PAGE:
When inclusion becomes integration

When inclusion becomes integration

There are may reasons to recall an important distinction that has often been made between the words in the title. The difference was highlighted when the term inclusion increasingly came to replace the terms integration/mainstreaming (for sake of simplicity, I will only use the word integration here).

Several claimed that inclusion, unlike integration, was about adapting the entire learning environment to students' differences. According to many, the integration movement had not succeeded because it had come to be about trying to adapt students in difficulties/with disabilities to environments that were not adapted for them at all.

The idea of ​​inclusion shifted the focus, so to speak, from the individual to the environment. The importance of this shift in focus can hardly be overstated. Instead of considering the school environment as nature, i.e.  as something fixed and finished, it was seen as something constructed, i.e. something that could be changed and influenced. Inclusion also came, to a greater degree than integration, to be about all students, rather than just those with a disability.

In a radical form, inclusion came to mean that communities should be created in schools and classrooms. This is a thought that in many ways goes against the focus on the individual that e g characterizes Swedish schools.

However, there has always been a tendency for the word inclusion in several contexts to mean roughly the same thing as integration when it is used, i.e. as a question of how students in difficulties / with disabilities should be adapted to an environment that does not necessarily suit them.

It is thus important to distinguish between words and the thought content we attach to the word. So while inclusion was seen by many as a way of challenging the way schools and classrooms were organized (i e the word was used to bring forward new ideas) it was given other meanings by others. Since inclusion was a positively charged word, many wanted to use it, even when a rather traditional special education was advocated (the word was thus linked to a traditional thought content).

To sum up the reasoning so far. The term inclusion came to replace integration to make it clear that the entire school environment needed to change in order to be make it accessible to students with disabilities/in need of special support. However, the word inclusion is used in several different meanings and sometimes as a synonym for integration.

How we speak and what we want

It is important to keep two things separate. On the one hand, the words we use when we want to talk about these issues. On the other hand, how we want education to be organized and carried out.

Some are tired of the discussion about what we mean by the words: "Well, it's not that important what it's called, but I think the school..." In my opinion this is a dangerous way to go because we risk believing that we are talking about the same things when in fact we mean different things.

However, such a discussion about the meanings of words is not an end in itself, but a prerequisite for us to be able to discuss the more important question of how the education should be organized and carried out.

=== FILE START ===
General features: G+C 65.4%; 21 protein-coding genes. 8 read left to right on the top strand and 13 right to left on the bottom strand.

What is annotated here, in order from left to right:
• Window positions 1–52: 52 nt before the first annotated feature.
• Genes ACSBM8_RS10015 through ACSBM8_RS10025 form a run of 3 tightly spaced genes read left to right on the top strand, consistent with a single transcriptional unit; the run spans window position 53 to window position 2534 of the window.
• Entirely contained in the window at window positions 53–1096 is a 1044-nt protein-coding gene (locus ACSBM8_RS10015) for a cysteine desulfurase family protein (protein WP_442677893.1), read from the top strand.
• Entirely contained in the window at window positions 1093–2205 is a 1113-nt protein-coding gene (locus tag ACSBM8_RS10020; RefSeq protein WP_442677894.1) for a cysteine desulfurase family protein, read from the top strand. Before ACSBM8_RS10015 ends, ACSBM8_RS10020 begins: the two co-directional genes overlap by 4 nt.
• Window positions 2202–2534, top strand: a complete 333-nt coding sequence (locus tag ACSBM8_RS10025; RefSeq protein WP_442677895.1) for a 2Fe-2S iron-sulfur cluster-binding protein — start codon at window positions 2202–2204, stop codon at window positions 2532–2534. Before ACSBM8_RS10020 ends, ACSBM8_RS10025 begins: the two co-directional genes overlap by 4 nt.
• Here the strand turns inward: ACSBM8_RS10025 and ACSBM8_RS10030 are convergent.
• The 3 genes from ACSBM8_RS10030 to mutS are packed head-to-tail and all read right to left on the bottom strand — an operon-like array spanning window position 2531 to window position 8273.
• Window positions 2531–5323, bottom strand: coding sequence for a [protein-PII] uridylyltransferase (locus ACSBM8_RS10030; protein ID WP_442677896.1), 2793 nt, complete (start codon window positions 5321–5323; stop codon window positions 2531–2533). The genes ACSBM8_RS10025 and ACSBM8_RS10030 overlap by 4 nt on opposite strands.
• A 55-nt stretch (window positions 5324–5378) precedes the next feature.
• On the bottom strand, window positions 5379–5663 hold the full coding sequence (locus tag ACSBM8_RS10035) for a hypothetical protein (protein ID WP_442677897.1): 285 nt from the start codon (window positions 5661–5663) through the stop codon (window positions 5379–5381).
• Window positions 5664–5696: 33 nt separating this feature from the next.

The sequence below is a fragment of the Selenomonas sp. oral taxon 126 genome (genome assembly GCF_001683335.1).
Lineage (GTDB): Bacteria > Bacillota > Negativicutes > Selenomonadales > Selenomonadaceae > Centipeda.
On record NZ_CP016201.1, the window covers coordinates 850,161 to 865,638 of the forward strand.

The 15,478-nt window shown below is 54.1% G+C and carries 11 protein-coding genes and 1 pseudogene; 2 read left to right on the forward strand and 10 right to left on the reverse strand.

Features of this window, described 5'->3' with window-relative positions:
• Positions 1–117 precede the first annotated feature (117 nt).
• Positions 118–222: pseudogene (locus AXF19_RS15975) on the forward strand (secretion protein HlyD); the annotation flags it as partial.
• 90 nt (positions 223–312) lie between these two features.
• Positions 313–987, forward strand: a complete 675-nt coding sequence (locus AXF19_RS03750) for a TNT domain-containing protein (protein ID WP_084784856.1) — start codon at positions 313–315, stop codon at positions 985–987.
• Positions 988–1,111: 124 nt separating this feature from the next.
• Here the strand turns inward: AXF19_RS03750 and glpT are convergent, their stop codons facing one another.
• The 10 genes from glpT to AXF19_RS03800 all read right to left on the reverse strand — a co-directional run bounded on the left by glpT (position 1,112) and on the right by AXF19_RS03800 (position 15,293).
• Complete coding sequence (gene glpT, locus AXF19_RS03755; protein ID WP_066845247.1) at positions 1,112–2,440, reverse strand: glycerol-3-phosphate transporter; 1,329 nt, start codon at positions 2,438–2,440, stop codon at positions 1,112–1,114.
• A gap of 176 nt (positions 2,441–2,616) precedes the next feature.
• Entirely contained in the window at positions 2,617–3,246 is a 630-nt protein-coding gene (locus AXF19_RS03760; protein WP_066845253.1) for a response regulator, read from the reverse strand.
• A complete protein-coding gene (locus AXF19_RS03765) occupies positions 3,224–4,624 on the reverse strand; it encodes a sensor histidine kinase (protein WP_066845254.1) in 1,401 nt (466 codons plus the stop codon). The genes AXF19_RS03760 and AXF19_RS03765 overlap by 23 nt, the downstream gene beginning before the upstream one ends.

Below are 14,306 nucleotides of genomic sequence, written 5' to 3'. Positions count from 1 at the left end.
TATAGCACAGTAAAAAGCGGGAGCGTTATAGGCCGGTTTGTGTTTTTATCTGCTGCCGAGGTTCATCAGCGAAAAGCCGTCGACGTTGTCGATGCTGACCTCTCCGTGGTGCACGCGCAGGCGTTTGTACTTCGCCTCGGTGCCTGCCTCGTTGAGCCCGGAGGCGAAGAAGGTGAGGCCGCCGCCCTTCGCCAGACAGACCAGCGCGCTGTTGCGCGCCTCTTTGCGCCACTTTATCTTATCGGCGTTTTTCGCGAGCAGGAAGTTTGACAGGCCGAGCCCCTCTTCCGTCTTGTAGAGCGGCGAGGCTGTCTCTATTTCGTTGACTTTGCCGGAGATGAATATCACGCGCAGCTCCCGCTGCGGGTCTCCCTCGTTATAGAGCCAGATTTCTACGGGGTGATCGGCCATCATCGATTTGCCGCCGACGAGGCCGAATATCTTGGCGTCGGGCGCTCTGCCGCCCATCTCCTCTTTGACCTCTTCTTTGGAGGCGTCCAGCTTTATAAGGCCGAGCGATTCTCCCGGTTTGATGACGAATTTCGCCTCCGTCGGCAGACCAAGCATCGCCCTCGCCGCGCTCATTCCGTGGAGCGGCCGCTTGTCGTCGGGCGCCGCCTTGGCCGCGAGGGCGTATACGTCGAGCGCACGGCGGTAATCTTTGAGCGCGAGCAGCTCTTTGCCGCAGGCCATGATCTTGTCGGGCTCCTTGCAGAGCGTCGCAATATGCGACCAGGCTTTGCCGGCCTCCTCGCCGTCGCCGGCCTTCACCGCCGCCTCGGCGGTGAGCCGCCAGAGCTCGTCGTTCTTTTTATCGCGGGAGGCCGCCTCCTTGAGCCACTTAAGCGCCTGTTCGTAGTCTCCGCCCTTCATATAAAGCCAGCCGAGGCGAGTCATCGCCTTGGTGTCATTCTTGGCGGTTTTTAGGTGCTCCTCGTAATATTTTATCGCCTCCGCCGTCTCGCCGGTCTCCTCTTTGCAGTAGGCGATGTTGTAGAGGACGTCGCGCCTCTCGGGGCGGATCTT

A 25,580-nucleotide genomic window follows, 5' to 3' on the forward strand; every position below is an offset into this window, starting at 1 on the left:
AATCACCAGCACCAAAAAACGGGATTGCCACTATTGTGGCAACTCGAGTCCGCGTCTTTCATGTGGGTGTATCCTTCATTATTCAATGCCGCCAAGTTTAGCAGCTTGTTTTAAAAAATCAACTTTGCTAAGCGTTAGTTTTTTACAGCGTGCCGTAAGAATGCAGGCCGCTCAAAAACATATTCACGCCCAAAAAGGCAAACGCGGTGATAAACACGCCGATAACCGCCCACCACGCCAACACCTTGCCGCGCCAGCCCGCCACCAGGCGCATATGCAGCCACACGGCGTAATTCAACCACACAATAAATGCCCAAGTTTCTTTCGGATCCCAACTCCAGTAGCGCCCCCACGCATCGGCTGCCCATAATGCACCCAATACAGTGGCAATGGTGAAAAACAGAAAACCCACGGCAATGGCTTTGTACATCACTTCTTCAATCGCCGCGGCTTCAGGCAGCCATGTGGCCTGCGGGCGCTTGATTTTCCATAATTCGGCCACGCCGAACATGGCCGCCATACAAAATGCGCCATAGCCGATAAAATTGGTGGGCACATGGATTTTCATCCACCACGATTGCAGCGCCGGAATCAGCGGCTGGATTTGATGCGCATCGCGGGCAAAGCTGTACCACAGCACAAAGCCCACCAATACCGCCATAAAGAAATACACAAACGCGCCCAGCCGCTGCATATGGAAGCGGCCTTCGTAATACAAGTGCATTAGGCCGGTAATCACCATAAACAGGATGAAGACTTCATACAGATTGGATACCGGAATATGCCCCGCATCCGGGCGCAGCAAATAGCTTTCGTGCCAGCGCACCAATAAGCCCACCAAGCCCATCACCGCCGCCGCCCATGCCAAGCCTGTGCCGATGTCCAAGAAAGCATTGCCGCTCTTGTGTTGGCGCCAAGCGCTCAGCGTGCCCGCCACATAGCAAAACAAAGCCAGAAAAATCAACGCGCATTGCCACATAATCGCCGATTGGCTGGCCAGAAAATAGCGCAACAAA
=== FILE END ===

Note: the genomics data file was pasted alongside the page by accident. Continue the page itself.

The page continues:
It is therefore important to be clear, for example, whether by inclusion we mean that the entire learning environment should be changed to suit students' different conditions or whether we mean that it is about adapting students in difficulties/with disabilities to a certain given environment.

In fact, good science is based on being clear about our basic concepts. The entire discussion about inclusion has been characterized by a relatively long-standing conceptual confusion.

But, as I said, we should distinguish between what we mean by a word like inclusion on the one hand and how we think the school should be organized, on the other.

It is quite possible to say that inclusion means creating communities in schools and classrooms and at the same time say that this is not feasible or something to strive for. In a similar way, it is quite possible to say that inclusion means placing students with difficulties in regular classes and at the same time to say that it is possible to form communities in schools and classrooms.

However, the relationship between what one means by the words and how one wants the school to be organized is not completely arbitrary. Thus, we were able to show in a study that more radical concepts of inclusion (such as, for example, saying that inclusion means the creation of communities in schools) were also associated with an advocacy of such communities. A more "integration-like" understanding of inclusion, on the other hand, was more often associated with the advocacy of a more traditional special education.

The conclusion is that it is important to be clear about word meaning.. I do not think educational science research will move forward if researchers don not become more clear about what they mean when they write about inclusion. This becomes no less important today as we seem to witness a return to a more traditional special education, Just placing pupils with special needs/disabilities in classrooms that are not fitted to their needs is not about doing inclusion.

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